I think that’s a pretty cool shot. It’s a truck doing its thing on a New Zealand beach, which counts as a road and all the laws/rules that govern such a thing. As long as you’ve got 4WD and a permit, you can drive up and down a beach no problem.
Shoot long. It’s OK to tilt the image. Think about the setting.
Over the years I’ve shot a lot of cars. From Kias to Lamborghinis to Land Rovers, every one is a different challenge. Not least of all because of time constraints and location choices, like the good ol’ days of working for a national magazine and having literally 15 minutes to find a location, shoot, and get back to the office regardless of weather, time of day or any of those fun things to factor in. But, the flip side is it taught me to work quick, see the shot, get the shot, and get out.
Prior to this shoot for the 2019 Ranger Raptor I had a little discussion with motoring behemoth Dave McLeod from Tarmac Life – NZ’s premier motoring blog and information hub – to discuss the aforementioned location to shoot this kind of vehicle. It sounds obvious… and I guess it is, but where you shoot something and the setting in which it lives is all part of the story. We’ve been sadly forced to shoot a ton of cars in car parks over the years and it doesn’t help sell the product or the story. To me, trucks belong outdoors doing something messy. Muscle cars belong somewhere gritty. Race cars belong on a track. That sorta thing. Again, probably obvious but if you have a list of go-to options for each type of vehicle you’ve done half the work before you even head out the door.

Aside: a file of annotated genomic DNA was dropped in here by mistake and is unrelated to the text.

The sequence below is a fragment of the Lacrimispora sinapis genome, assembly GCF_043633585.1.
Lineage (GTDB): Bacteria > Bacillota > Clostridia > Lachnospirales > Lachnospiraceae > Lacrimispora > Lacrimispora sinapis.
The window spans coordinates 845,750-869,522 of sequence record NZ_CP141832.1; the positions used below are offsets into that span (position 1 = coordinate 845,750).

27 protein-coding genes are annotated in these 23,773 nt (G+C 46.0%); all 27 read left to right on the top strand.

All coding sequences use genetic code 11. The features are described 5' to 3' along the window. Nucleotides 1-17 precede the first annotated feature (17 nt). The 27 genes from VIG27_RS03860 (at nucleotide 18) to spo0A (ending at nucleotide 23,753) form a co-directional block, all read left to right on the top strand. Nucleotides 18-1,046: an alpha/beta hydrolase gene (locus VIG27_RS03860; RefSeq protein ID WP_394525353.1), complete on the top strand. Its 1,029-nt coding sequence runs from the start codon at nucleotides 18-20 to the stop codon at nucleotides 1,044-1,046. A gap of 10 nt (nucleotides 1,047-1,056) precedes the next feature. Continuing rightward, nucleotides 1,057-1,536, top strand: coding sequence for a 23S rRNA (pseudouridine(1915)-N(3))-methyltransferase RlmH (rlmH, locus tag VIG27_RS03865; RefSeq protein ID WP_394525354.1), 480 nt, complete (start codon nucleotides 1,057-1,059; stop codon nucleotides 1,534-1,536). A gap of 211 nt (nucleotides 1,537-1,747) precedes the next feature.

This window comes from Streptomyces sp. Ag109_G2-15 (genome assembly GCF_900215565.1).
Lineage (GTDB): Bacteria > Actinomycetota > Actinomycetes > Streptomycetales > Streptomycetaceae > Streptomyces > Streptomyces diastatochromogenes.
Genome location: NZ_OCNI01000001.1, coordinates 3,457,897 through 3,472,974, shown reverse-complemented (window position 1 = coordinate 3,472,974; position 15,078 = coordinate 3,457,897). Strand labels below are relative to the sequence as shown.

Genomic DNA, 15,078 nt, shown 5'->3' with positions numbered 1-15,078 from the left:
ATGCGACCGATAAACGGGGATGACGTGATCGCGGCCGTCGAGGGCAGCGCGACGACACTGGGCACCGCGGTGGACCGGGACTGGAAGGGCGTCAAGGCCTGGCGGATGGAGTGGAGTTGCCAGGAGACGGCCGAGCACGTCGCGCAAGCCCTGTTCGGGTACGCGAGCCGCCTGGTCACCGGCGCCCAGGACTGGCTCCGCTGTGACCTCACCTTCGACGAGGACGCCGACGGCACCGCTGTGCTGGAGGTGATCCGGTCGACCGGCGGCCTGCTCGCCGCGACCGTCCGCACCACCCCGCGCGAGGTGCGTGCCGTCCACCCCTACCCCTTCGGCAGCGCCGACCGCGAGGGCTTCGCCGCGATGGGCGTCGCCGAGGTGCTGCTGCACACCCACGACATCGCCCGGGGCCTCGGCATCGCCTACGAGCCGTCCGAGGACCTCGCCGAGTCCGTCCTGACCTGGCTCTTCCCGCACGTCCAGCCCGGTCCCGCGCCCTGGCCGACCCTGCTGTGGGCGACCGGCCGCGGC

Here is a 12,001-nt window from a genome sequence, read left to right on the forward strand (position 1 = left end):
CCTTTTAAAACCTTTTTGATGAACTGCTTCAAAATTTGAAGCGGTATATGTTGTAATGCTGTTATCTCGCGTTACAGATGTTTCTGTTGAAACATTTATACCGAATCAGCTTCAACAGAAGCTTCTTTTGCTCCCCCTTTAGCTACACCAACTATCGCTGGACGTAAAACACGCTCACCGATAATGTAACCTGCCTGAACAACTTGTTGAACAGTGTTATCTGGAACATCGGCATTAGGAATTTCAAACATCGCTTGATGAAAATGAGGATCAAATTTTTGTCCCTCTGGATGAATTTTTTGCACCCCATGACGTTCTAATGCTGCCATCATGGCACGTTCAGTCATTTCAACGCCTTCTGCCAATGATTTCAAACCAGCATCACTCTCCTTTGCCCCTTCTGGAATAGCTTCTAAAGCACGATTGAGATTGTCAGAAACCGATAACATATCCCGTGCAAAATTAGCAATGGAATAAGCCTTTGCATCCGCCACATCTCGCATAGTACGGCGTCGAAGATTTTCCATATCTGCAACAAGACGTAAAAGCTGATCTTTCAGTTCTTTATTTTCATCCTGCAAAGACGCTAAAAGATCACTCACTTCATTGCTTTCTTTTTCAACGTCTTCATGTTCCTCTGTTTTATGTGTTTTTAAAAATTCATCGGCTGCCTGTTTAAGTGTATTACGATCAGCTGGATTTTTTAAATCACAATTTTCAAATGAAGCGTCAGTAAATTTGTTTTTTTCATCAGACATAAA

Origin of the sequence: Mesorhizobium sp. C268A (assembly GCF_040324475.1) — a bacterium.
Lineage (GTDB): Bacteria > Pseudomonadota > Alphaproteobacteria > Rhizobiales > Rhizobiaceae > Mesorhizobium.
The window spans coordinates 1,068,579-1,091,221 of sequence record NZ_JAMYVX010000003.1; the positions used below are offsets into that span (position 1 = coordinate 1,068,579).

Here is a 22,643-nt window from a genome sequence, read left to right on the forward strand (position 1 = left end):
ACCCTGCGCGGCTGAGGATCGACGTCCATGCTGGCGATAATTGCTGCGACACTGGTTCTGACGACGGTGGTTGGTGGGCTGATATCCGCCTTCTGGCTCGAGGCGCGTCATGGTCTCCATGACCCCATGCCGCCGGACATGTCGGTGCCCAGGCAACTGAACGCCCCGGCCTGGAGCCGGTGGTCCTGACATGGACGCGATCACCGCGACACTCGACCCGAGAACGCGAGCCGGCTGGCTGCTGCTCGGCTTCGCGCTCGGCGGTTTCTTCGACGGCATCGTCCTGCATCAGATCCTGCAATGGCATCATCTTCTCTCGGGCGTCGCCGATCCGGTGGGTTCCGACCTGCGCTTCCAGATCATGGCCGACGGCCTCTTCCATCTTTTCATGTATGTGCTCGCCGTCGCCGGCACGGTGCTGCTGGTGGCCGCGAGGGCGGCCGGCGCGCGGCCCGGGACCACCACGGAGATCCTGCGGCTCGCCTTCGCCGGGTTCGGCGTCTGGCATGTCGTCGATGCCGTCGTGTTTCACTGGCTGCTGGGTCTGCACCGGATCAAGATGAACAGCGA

Case in point: when I shot the Mustang. That wouldn’t look nearly as cool on a beach and the Raptor wouldn’t look as cool down this alley.
What’s in the bag:
Canon EF 70-200mm f/2.8L IS II USM
ThinkTank Retrospective 10
Canon 5d mk3 w/ the grip
BlackRapid Sport Breathe strap
Unless it’s a muscle car I shoot long. I like the background to be part of the image so I pull it forward as much as I can. That invariably means I take the 70-200 2.8 IS MkII and not much else unless there’s something specific in mind. It’s a honker of a lens, weighs 1.5kg, about a foot long and one of the most inconspicuous pieces of gear out there.
If I need wider or just want that distortion (like in the shoot above) to elongate the nose or back I’ll take a 24-70 f/2.8 L mkII but mostly I’ll just grab the big white lens.
When I shoot cars I cover these basics:
And break that down a little more to:
Outside – front, back, sides, 2/3 (sort of angled)
Inside – seats, dash, steering wheel, whole cabin.
Details – anything that looks cool design-wise. Speak with the writer/client/dealership/agency if there’s anything they specifically mention and get a shot of it.
Again, probably super duper obvious but having a little checklist like this helps me stay on track and also means I’m not holding up the process by taking 4 hours to get the right shot of the car by walking around it 300 times looking for ‘the angle’.
Another thing I’ll do occasionally is tilt the image. On moving shots especially this looks a lot more dynamic if the car is moving upward into the frame, or downward out of it. Don’t go crazy, but 5 degrees here or there is totally fine. The shot of the Amarok above was tilted in post as I think it looks more interesting that way. The client agreed which is generally a plus.
Detail shots look a little like this:
I use the centre AF point and use AF Servo mode to track the subject. cropping in later if need be. Basically the camera does the hard work. Since I use back button focus on my bodies, I just hold it down to focus and shoot when I think it looks cool. I’m not a huge fan of machine gunning images and shooting 60 images in a burst. I’ll take 4 or 5 each pass of the car and refine the shot each time once I think I know what I’m looking for in terms of background or things like wheel placement or angle of the car to the camera. Taking thousands of pics doesn’t benefit anybody and yes, storage is cheap but more time in front of a computer unnecessarily isn’t my idea of a job well done.